September 21, 2011
Fresno County supervisors earlier this month voted against legalizing a syringe-exchange program that has been operating underground for 15 years. In 2008, the board publicly supported moving the SEP indoors, potentially providing one-stop mental health and other services, while relocating the SEP's medical clinic to a Fresno drug rehabilitation center.
On a recent Saturday, volunteers rumbled up in a school bus to an isolated cul-de-sac in Fresno to distribute sterile syringes and provide medical care. The line for syringes was long.
"Donations? Anyone have more donations?" asked SEP Director Dallas Blanchard, collecting clients' used syringes in a container. Each Saturday, the SEP exchanges up to 10,000 syringes.
"I have no right to talk to God. But, still, every night I pray that he won't let my children find the needles," said an unemployed carpenter, pouring used needles from a 2-liter soda bottle.
"Dallas, make sure that guy gets a sharps biohazard container," said Dr. Marc Lasher, whose day job is medical director of Aegis methadone clinic. On the bus, Dr. John Zweifler was lancing an abscess on an injection drug user's thigh and draining the angry-looking welt.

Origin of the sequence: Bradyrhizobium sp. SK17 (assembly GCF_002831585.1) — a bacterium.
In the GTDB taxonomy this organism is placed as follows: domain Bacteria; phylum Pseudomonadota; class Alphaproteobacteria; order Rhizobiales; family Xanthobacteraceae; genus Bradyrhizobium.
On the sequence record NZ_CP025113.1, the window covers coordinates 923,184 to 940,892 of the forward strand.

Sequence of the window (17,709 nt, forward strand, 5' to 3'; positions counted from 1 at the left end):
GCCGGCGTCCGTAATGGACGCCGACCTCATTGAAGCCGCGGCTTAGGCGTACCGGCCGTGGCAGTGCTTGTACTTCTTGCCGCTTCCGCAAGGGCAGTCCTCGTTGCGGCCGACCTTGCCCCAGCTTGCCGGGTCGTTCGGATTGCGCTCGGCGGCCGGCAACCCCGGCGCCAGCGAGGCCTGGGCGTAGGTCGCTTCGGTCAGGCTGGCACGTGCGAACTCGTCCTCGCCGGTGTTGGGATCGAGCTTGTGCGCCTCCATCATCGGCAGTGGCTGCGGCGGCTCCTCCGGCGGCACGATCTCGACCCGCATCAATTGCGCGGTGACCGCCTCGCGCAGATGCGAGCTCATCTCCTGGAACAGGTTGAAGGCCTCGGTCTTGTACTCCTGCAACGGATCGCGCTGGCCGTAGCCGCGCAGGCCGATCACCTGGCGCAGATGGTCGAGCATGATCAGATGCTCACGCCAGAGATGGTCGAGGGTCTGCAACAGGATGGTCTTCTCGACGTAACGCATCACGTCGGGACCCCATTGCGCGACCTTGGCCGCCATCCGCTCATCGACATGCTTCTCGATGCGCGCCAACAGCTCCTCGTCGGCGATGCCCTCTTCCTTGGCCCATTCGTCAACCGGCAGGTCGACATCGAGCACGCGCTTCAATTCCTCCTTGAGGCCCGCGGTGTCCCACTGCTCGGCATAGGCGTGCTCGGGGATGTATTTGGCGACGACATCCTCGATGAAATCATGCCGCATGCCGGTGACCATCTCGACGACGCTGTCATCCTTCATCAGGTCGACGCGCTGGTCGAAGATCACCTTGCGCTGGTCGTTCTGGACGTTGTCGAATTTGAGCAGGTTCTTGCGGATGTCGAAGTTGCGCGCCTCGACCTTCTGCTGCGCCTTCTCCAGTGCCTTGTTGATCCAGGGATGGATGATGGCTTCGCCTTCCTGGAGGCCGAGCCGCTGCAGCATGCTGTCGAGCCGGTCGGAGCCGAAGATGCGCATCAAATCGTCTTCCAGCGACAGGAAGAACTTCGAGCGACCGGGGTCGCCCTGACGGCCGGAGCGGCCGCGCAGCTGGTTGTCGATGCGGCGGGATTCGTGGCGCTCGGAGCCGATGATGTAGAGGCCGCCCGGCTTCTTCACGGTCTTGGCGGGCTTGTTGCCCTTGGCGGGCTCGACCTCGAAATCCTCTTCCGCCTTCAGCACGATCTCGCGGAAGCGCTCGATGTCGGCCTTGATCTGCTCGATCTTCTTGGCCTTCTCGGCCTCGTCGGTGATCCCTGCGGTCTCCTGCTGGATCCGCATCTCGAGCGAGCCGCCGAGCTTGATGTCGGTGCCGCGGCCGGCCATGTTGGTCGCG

A woman Lasher long ago referred for drug rehabilitation, which she credits for keeping her clean for years, came up to the bus. She had used again, just once, she said. But the puncture site on her arm had swollen with a quick-spreading skin infection.
"Let's see what's going on," Lasher said to her. "Let's see how we can help you."
On Gov. Jerry Brown's desk are two syringe-access bills: One would let doctors, pharmacists, and workers of authorized SEPs provide a patient with a limited number of syringes without a prescription. The second would direct the state Department of Public Health to authorize SEPs in the event of a public health risk.